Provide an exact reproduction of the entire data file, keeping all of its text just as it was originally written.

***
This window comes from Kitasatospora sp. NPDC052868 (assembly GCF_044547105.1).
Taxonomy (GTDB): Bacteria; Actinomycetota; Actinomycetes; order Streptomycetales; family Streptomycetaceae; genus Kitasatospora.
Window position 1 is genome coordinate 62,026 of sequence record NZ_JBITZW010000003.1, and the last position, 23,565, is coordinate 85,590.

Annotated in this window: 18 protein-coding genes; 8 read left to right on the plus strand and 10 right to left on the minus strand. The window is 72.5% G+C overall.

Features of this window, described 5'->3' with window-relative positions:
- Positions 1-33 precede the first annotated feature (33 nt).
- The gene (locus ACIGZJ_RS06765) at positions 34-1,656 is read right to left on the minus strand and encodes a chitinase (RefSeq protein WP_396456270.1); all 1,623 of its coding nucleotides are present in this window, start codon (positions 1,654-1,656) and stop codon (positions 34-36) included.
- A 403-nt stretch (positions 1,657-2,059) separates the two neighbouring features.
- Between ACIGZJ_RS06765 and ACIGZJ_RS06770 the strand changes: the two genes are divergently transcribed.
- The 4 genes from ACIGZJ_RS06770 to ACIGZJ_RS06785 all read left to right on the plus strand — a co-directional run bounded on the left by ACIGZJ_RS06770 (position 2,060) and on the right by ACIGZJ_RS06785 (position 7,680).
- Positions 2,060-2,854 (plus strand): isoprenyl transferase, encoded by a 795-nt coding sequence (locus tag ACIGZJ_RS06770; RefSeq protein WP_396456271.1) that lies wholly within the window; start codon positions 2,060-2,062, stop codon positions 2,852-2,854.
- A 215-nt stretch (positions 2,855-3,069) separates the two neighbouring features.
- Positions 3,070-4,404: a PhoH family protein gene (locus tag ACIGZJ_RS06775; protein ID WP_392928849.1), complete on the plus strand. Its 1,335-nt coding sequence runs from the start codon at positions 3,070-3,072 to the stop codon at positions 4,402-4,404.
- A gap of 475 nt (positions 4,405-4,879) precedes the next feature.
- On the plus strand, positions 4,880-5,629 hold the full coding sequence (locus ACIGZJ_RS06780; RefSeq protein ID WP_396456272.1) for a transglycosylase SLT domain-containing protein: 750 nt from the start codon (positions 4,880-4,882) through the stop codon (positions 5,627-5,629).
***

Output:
This window comes from Kitasatospora sp. NPDC052868 (assembly GCF_044547105.1).
Taxonomy (GTDB): Bacteria; Actinomycetota; Actinomycetes; order Streptomycetales; family Streptomycetaceae; genus Kitasatospora.
Window position 1 is genome coordinate 62,026 of sequence record NZ_JBITZW010000003.1, and the last position, 23,565, is coordinate 85,590.

Annotated in this window: 18 protein-coding genes; 8 read left to right on the plus strand and 10 right to left on the minus strand. The window is 72.5% G+C overall.

Features of this window, described 5'->3' with window-relative positions:
- Positions 1-33 precede the first annotated feature (33 nt).
- The gene (locus ACIGZJ_RS06765) at positions 34-1,656 is read right to left on the minus strand and encodes a chitinase (RefSeq protein WP_396456270.1); all 1,623 of its coding nucleotides are present in this window, start codon (positions 1,654-1,656) and stop codon (positions 34-36) included.
- A 403-nt stretch (positions 1,657-2,059) separates the two neighbouring features.
- Between ACIGZJ_RS06765 and ACIGZJ_RS06770 the strand changes: the two genes are divergently transcribed.
- The 4 genes from ACIGZJ_RS06770 to ACIGZJ_RS06785 all read left to right on the plus strand — a co-directional run bounded on the left by ACIGZJ_RS06770 (position 2,060) and on the right by ACIGZJ_RS06785 (position 7,680).
- Positions 2,060-2,854 (plus strand): isoprenyl transferase, encoded by a 795-nt coding sequence (locus tag ACIGZJ_RS06770; RefSeq protein WP_396456271.1) that lies wholly within the window; start codon positions 2,060-2,062, stop codon positions 2,852-2,854.
- A 215-nt stretch (positions 2,855-3,069) separates the two neighbouring features.
- Positions 3,070-4,404: a PhoH family protein gene (locus tag ACIGZJ_RS06775; protein ID WP_392928849.1), complete on the plus strand. Its 1,335-nt coding sequence runs from the start codon at positions 3,070-3,072 to the stop codon at positions 4,402-4,404.
- A gap of 475 nt (positions 4,405-4,879) precedes the next feature.
- On the plus strand, positions 4,880-5,629 hold the full coding sequence (locus ACIGZJ_RS06780; RefSeq protein ID WP_396456272.1) for a transglycosylase SLT domain-containing protein: 750 nt from the start codon (positions 4,880-4,882) through the stop codon (positions 5,627-5,629).